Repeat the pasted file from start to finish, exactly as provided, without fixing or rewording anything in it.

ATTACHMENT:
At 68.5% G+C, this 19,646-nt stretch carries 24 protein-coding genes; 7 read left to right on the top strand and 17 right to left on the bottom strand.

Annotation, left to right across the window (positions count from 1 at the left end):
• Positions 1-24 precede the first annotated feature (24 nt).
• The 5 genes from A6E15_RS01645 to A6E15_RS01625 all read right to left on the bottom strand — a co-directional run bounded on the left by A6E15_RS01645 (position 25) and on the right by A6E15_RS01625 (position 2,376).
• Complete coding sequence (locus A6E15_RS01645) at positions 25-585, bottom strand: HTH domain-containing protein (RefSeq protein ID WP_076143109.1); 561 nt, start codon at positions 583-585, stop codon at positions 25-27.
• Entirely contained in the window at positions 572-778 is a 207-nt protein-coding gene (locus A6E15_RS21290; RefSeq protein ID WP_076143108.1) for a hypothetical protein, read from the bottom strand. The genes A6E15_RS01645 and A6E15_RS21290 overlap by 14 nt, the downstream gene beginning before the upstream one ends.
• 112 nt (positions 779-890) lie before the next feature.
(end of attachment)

At 68.5% G+C, this 19,646-nt stretch carries 24 protein-coding genes; 7 read left to right on the top strand and 17 right to left on the bottom strand.

Annotation, left to right across the window (positions count from 1 at the left end):
• Positions 1-24 precede the first annotated feature (24 nt).
• The 5 genes from A6E15_RS01645 to A6E15_RS01625 all read right to left on the bottom strand — a co-directional run bounded on the left by A6E15_RS01645 (position 25) and on the right by A6E15_RS01625 (position 2,376).
• Complete coding sequence (locus A6E15_RS01645) at positions 25-585, bottom strand: HTH domain-containing protein (RefSeq protein ID WP_076143109.1); 561 nt, start codon at positions 583-585, stop codon at positions 25-27.
• Entirely contained in the window at positions 572-778 is a 207-nt protein-coding gene (locus A6E15_RS21290; RefSeq protein ID WP_076143108.1) for a hypothetical protein, read from the bottom strand. The genes A6E15_RS01645 and A6E15_RS21290 overlap by 14 nt, the downstream gene beginning before the upstream one ends.
• 112 nt (positions 779-890) lie before the next feature.